The powerful stories of female Native artists

Amelia Bergeron

Vibrant color, multiple mediums, and seemingly endless rooms of art are what I experienced walking into “Hearts of Our People: Native Women Artists” at the Renwick Gallery. The exhibit focuses on traditional and individualistic artistic practices of female Native Americans with 82 pieces of art.

According to the Renwick Gallery, “This landmark exhibition is the first major thematic show to explore the artistic achievements of Native women… At the core of this exhibition is a firm belief in the power of the collaborative process.” The exhibit has videos throughout explaining the familial history of the art. This art ranges from pottery to beaded clothing to sculptures. 

One of the first pieces to catch my eye when walking into the exhibit was a two-paneled artwork with varying mediums. The left side was a vibrant acrylic painting of a cliff, while the right side was steel mesh over acrylic and saponified wax with plastic stones. The two are both separate pieces of art, but they work in unison to highlight each other. Another eye-catching piece was a hand-made royal blue dress with batwing sleeves. The dress itself was solid with white accents, while the sleeves had differing patterns.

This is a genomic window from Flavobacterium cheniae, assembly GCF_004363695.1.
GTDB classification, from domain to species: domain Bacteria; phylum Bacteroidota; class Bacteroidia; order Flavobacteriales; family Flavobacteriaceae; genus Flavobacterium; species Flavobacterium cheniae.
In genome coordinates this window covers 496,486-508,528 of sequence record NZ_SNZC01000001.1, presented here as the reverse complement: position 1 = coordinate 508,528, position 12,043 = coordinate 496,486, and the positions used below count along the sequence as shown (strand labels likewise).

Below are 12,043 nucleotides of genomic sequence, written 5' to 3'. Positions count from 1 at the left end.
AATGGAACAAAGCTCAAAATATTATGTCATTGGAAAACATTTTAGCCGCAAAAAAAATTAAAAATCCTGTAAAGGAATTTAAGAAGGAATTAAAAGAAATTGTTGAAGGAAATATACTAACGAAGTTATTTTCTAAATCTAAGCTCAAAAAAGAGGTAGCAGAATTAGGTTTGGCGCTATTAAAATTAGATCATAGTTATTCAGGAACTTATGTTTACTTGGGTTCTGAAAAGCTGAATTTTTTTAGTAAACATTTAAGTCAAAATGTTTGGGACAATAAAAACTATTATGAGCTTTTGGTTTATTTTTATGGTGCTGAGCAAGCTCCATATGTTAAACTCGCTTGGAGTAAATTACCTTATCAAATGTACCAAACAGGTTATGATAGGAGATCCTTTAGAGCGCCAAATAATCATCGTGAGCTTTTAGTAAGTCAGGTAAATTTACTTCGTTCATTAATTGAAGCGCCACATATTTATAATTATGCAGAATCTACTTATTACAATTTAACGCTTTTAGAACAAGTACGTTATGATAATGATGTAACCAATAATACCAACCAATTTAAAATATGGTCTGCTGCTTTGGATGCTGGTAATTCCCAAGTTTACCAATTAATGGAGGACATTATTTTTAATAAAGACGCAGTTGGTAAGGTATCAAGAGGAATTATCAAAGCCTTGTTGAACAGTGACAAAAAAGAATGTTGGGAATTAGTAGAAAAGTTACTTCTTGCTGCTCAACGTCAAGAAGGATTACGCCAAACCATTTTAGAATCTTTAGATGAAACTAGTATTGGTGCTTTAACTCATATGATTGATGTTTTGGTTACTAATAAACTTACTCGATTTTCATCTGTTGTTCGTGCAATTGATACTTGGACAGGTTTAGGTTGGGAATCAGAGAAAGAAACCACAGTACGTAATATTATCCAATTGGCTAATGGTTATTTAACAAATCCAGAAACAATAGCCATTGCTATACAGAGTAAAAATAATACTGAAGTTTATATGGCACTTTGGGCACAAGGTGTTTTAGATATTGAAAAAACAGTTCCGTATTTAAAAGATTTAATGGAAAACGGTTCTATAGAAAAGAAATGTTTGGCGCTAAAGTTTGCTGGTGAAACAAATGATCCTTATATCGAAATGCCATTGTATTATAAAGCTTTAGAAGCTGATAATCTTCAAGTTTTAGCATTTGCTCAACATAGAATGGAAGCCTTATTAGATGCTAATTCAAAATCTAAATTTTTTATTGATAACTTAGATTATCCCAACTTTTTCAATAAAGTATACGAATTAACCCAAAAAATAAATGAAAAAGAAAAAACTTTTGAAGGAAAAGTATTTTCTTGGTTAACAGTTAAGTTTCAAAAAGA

Throughout the exhibit, there were larger explanations on how Native art is created. They started by discussing the legacy aspect, focusing on how generations influence the art and how it also allows the artist to add their specific styles. They then talked about relationships, such as the artists’ families and the environment around them. Finally, they talked about power, specifically about women in their respective tribes and in the general world. 

The exhibit focused on the beautiful capabilities of female artists. Their art was unique because every piece had its own tradition and story behind it. The art told the personal narratives of the artists and their families. Next to the English explanation of each art piece was the description in the Native language of the women’s tribe, honoring all sides of her story.  

March, being women’s history month, was the perfect time to go because it further opened up my eyes to the immense capabilities of women, especially ones I have not learned a lot about. Leaving that exhibit I felt empowered by the artistic expressions and wanted to know more about the artists’ personal stories. 

The exhibit is free as part of the Smithsonian, so if you get the chance I would definitely go see it and experience the beauty.